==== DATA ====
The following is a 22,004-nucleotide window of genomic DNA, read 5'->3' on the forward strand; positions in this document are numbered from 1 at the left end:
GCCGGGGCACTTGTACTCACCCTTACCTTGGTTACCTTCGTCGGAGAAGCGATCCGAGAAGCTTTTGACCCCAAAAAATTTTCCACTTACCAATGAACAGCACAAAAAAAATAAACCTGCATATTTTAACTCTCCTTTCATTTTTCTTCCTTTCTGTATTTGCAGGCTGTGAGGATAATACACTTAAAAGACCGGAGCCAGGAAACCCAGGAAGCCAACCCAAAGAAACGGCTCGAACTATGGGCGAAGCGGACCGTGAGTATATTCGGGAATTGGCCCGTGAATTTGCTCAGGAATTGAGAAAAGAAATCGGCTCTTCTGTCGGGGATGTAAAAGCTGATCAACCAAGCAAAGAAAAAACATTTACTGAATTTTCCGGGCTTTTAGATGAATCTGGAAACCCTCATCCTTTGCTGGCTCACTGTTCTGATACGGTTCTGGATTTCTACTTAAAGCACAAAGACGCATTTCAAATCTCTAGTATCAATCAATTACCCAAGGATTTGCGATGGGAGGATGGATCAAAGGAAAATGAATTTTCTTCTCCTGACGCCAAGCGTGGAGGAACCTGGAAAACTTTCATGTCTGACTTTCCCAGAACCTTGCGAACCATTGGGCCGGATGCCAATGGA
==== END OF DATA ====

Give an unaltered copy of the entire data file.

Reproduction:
The following is a 22,004-nucleotide window of genomic DNA, read 5'->3' on the forward strand; positions in this document are numbered from 1 at the left end:
GCCGGGGCACTTGTACTCACCCTTACCTTGGTTACCTTCGTCGGAGAAGCGATCCGAGAAGCTTTTGACCCCAAAAAATTTTCCACTTACCAATGAACAGCACAAAAAAAATAAACCTGCATATTTTAACTCTCCTTTCATTTTTCTTCCTTTCTGTATTTGCAGGCTGTGAGGATAATACACTTAAAAGACCGGAGCCAGGAAACCCAGGAAGCCAACCCAAAGAAACGGCTCGAACTATGGGCGAAGCGGACCGTGAGTATATTCGGGAATTGGCCCGTGAATTTGCTCAGGAATTGAGAAAAGAAATCGGCTCTTCTGTCGGGGATGTAAAAGCTGATCAACCAAGCAAAGAAAAAACATTTACTGAATTTTCCGGGCTTTTAGATGAATCTGGAAACCCTCATCCTTTGCTGGCTCACTGTTCTGATACGGTTCTGGATTTCTACTTAAAGCACAAAGACGCATTTCAAATCTCTAGTATCAATCAATTACCCAAGGATTTGCGATGGGAGGATGGATCAAAGGAAAATGAATTTTCTTCTCCTGACGCCAAGCGTGGAGGAACCTGGAAAACTTTCATGTCTGACTTTCCCAGAACCTTGCGAACCATTGGGCCGGATGCCAATGGA